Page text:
C. Smith-Hall

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Various case studies have suggested that environmental incomes from forests and other vegetation types are important for rural households in developing countries. However, in most large-scale household surveys these income sources are either underreported or ignored, hence there has been a lack of evidence to support the wider applicability of that claim.(More)
This paper estimates rural household-level forest reliance in the western highlands of Guatemala using quantitative methods. Data were generated by the way of an in-depth household income survey, repeated quarterly between November 2005 and November 2006, in 11 villages (n = 149 randomly selected households). The main sources of income proved to be(More)
Forests play an important role in the livelihoods of ethnic communities living in the south-eastern region, the Chittagong Hill Tracts (CHTs), of Bangladesh. Over decades, deforestation and land degradation have markedly affected ethnic peoples’ livelihoods in the CHTs. Although communities once managed extensive forest commons to support their livelihood(More)
BACKGROUND A large number of people in both developing and developed countries rely on medicinal plant products to maintain their health or treat illnesses. Available evidence suggests that medicinal plant consumption will remain stable or increase in the short to medium term. Knowledge on what factors determine medicinal plant consumption is, however,(More)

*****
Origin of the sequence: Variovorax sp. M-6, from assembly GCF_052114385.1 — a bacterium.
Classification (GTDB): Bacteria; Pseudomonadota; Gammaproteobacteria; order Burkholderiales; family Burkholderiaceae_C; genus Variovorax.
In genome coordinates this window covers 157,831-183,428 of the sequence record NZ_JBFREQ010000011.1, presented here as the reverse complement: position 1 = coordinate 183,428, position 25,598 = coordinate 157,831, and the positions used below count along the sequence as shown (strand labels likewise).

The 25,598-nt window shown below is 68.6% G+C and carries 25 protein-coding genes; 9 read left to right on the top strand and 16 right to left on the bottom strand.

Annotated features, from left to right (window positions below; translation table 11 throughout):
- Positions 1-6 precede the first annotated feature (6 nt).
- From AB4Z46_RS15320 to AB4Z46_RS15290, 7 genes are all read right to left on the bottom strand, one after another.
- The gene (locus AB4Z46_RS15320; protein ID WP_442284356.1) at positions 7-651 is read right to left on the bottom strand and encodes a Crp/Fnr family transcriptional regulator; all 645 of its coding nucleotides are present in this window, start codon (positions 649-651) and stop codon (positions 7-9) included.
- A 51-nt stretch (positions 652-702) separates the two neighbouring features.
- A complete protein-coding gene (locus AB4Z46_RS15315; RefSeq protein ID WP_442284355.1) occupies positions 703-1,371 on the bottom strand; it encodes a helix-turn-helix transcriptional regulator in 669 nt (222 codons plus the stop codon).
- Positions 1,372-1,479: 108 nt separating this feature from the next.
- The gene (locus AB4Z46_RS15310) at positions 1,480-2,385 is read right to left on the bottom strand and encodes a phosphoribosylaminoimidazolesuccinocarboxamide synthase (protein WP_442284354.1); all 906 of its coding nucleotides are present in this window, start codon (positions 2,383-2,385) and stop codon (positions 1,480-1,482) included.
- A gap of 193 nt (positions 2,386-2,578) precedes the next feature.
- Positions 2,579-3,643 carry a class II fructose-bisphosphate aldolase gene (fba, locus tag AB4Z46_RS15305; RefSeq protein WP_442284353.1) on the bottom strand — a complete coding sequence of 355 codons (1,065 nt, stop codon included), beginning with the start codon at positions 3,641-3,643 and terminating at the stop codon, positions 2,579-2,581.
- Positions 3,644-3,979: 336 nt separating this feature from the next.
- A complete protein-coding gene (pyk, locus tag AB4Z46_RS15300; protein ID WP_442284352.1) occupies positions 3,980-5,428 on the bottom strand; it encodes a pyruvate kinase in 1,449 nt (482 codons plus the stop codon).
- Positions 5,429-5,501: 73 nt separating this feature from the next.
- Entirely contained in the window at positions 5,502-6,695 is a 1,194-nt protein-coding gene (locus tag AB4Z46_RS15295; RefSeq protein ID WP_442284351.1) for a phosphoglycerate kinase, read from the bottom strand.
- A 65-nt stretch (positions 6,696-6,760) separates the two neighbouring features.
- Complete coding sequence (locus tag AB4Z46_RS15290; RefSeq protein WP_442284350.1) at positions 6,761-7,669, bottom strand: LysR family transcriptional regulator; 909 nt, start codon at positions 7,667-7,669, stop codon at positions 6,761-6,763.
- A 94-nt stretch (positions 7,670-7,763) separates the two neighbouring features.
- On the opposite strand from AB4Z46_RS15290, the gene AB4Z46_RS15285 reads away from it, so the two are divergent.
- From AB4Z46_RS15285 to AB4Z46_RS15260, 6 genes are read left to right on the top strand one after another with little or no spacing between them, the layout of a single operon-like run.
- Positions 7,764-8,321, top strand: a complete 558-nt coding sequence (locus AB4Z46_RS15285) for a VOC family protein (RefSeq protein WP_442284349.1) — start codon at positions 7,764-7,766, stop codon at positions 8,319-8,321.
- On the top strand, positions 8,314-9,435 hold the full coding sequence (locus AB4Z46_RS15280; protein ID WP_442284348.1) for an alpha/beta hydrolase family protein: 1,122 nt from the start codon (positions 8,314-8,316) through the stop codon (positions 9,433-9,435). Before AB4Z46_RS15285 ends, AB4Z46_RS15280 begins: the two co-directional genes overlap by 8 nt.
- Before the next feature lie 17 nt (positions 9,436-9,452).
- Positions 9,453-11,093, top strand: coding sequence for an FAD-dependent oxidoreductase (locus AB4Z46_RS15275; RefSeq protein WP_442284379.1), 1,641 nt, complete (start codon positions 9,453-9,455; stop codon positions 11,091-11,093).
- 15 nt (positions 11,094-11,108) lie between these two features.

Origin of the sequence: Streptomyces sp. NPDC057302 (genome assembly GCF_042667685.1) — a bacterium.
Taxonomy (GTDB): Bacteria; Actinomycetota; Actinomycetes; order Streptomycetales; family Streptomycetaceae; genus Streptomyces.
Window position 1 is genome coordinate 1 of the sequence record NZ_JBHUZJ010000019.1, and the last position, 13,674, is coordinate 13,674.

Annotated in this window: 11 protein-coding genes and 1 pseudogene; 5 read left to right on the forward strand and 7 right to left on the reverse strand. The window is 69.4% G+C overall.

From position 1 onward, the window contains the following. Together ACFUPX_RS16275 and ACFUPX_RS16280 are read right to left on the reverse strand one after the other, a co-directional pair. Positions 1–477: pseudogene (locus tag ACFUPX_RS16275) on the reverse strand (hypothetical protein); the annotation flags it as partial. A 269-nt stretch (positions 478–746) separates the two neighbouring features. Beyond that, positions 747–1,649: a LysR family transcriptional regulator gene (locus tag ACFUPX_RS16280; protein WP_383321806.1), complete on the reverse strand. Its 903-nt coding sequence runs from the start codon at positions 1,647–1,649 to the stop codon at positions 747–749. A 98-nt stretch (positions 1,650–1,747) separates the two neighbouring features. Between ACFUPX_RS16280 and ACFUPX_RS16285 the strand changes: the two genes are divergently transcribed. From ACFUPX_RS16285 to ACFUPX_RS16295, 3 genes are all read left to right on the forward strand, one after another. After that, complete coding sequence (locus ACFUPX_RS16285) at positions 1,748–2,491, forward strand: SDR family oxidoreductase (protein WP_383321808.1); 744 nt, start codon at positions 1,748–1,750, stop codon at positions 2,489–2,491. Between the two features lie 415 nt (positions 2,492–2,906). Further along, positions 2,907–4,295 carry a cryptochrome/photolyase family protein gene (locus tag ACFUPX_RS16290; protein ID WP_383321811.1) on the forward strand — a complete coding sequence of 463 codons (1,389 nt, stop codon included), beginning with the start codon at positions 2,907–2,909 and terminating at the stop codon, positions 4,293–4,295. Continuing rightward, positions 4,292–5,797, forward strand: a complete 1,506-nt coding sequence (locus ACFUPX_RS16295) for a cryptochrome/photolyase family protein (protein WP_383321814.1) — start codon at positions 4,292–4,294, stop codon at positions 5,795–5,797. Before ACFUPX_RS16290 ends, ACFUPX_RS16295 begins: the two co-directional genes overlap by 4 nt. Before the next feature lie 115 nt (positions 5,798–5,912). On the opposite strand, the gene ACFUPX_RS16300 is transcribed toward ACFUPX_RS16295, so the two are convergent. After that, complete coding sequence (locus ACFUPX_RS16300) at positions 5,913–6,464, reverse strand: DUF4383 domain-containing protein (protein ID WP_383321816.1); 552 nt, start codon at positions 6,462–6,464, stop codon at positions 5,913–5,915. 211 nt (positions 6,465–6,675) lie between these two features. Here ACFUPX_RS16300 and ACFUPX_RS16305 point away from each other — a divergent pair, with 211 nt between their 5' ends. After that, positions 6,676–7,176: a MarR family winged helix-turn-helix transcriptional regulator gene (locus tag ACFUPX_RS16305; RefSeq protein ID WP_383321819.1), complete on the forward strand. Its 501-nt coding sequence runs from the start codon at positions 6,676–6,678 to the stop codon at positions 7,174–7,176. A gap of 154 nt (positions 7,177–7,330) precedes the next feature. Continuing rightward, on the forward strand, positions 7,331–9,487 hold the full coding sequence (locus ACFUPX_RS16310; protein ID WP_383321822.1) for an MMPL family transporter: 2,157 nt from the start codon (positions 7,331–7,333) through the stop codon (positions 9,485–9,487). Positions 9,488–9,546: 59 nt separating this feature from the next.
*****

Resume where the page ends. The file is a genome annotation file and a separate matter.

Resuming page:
Decentralised forest management is believed to hold potential for increased economic and social equity. Implications of the associated local forest law enforcement on livelihoods, however, are not well understood. This paper explores the impacts of local forest law enforcement with a focus on the poorest forest users in community-managed forests. A case(More)
Quantification of forest degradation in monitoring and reporting as well as in historic baselines is among the most challenging tasks in national REDD+ strategies. However, a recently introduced option is to base monitoring systems on subnational conditions such as prevalent degradation activities. In Tanzania, charcoal production is considered a major(More)
BACKGROUND Implementation of REDD+ requires measurement and monitoring of carbon emissions from forest degradation in developing countries. Dry forests cover about 40 % of the total tropical forest area, are home to large populations, and hence often display high disturbance levels. They are susceptible to gradual but persistent degradation and monitoring(More)
Construction of roads into remote rural areas can improve livelihoods by reducing transportation costs, but may also have negative environmental impacts, such as increased deforestation. However, evidence of the effect of rural roads on household environmental income and reliance, as well as local level forest stand conservation is limited. This study,(More)
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